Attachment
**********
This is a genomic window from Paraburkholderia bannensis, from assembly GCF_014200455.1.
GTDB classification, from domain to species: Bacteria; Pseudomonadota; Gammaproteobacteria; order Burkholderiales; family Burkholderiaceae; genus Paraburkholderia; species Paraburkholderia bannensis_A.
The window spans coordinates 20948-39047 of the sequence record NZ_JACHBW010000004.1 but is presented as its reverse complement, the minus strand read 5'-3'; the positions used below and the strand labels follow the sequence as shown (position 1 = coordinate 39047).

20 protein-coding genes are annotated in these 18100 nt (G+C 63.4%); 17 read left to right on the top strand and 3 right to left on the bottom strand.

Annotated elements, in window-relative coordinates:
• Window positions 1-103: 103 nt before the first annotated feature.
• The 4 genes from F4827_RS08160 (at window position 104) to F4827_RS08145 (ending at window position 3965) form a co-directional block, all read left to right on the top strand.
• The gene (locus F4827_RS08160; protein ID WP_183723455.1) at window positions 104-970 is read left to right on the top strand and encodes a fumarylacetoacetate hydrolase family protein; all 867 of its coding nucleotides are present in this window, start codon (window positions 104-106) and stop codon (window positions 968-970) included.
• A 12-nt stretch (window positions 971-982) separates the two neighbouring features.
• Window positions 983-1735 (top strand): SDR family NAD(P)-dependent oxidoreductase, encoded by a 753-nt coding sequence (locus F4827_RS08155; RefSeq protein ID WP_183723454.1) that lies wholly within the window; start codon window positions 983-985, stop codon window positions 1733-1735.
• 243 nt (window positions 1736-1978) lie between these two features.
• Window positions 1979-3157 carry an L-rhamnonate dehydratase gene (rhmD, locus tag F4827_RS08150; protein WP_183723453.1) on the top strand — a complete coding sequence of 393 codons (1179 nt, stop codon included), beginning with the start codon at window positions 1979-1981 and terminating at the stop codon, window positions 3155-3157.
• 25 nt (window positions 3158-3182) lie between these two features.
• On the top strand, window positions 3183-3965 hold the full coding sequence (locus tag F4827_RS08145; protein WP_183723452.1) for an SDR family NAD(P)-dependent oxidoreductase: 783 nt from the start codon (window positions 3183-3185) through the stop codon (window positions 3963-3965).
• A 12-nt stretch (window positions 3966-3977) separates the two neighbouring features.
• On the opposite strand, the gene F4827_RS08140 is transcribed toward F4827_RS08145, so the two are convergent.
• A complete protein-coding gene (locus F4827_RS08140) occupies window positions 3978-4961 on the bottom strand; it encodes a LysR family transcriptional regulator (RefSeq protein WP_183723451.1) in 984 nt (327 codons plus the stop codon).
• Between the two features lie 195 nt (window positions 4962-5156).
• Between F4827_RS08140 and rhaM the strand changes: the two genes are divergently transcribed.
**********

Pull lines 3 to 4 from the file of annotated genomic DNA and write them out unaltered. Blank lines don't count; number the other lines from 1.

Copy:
The window spans coordinates 20948-39047 of the sequence record NZ_JACHBW010000004.1 but is presented as its reverse complement, the minus strand read 5'-3'; the positions used below and the strand labels follow the sequence as shown (position 1 = coordinate 39047).

20 protein-coding genes are annotated in these 18100 nt (G+C 63.4%); 17 read left to right on the top strand and 3 right to left on the bottom strand.